John’s quick take: A murder mystery whodunit featuring a plucky nurse-cum-detective, set in EnglaOriginal review by John posted on Layers of Thought.
John’s quick take: A murder mystery whodunit featuring a plucky nurse-cum-detective, set in England and the battlefields of France during the First World War.
John’s description: Bess Crawford is a frontline nurse, serving in aid stations just behind the trenches during the grim battles of the First World War. She is also the daughter of a highly respected and well-connected Army Colonel – hers is a family that is steeped in military history and traditions.
It is early in 1918 and to add to the horror of war, the Spanish influenza epidemic is sweeping through the region, leaving behind a trail of destruction and death. Bess and her colleagues, already exhausted and close to breaking point, now have to deal with a huge influx of sick and dying soldiers that have been struck down by the disease.
Then in the midst of the madness, the body of an officer is discovered among the piles of dead waiting to be buried in mass graves; but he has been neither shot nor infected by the contagion – he appears to have been murdered. But before Bess can report the murder, she too falls sick and for a long time her life hangs by a thread. When she finally recovers, she discovers that the only other witness to the murdered officer’s body has reportedly committed suicide and the officer’s wife has received official notification that he died in battle. Bess is determined to seek justice, but with no body, no other witnesses and no-one but her aware that a crime has been committed, how can she identify and find the murderer among the killing fields of the Western Front? As she sets out to solve the mystery, she soon becomes a target for the unknown killer.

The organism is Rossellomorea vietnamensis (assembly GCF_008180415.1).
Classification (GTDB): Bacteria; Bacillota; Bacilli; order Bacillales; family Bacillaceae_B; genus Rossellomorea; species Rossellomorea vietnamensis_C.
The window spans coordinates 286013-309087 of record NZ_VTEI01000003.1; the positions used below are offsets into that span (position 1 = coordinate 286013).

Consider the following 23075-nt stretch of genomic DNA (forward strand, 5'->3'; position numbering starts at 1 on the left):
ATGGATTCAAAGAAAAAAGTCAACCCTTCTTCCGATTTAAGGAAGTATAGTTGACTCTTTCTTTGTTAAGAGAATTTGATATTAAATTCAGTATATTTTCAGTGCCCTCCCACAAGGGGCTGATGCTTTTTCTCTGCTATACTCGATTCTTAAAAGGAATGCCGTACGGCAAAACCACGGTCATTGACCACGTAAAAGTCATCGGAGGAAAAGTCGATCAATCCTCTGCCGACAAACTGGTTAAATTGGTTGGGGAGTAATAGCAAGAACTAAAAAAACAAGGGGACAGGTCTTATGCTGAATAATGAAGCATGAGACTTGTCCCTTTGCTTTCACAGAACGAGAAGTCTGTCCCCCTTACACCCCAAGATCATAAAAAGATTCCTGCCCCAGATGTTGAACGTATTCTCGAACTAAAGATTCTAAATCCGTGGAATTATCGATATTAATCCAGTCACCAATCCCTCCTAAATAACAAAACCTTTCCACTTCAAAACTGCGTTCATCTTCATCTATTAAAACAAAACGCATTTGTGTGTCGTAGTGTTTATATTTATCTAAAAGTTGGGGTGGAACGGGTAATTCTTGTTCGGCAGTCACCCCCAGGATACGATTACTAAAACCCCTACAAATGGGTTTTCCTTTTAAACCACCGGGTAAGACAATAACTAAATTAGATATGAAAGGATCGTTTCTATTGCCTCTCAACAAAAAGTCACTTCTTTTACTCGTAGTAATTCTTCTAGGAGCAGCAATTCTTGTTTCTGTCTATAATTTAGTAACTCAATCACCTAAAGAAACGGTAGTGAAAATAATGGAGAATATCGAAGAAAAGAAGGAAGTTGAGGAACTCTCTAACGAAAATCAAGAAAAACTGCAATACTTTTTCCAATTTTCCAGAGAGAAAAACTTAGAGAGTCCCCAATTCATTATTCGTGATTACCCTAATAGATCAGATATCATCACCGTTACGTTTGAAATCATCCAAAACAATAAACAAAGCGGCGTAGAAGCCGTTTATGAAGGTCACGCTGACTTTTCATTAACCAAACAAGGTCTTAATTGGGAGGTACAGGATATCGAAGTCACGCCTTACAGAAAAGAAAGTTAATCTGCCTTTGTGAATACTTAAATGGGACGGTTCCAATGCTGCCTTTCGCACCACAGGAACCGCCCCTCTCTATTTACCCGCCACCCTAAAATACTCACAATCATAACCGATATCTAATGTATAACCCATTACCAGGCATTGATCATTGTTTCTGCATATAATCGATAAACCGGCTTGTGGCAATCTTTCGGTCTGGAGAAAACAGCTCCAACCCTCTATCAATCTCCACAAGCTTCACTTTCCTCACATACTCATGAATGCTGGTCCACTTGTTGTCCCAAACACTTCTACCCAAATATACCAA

John’s thoughts: This is definitely a book for whodunit fans, which is a category I don’t normally fall into, but the unusual setting drew me to the book. My grandfathers both served in the First World War, and like many whose close relatives experienced it I am fascinated (and absolutely horrified) by the madness of this terrible war. Needless to say anything set during that period has a good chance of grabbing my attention. And it did, because Todd does a good job of capturing some of the circumstances and atmosphere and conveying what it was like for people who were caught up in the war. So far so good.
Where I struggled a bit was with the storyline and the main character – it just didn’t feel realistic or authentic. The notion of an upper-class woman serving as a nurse on the frontline, able to frequently travel to England and back, fighting off attackers and roving the Western Front trying to solve mysterious murders just didn’t ring true for me. But perhaps that is the point and that An Unmarked Grave is intended as a piece of escapism. If that is your preference and you enjoy stories about amateur sleuths trying to solve heinous crimes, then this one is for you. The setting is unusual and certainly makes for a dramatic backdrop. So personally I’d rate this book three stars; it was an entertaining book and an enjoyable read that I’m sure many fans of the murder mystery genre will rate more highly. ...more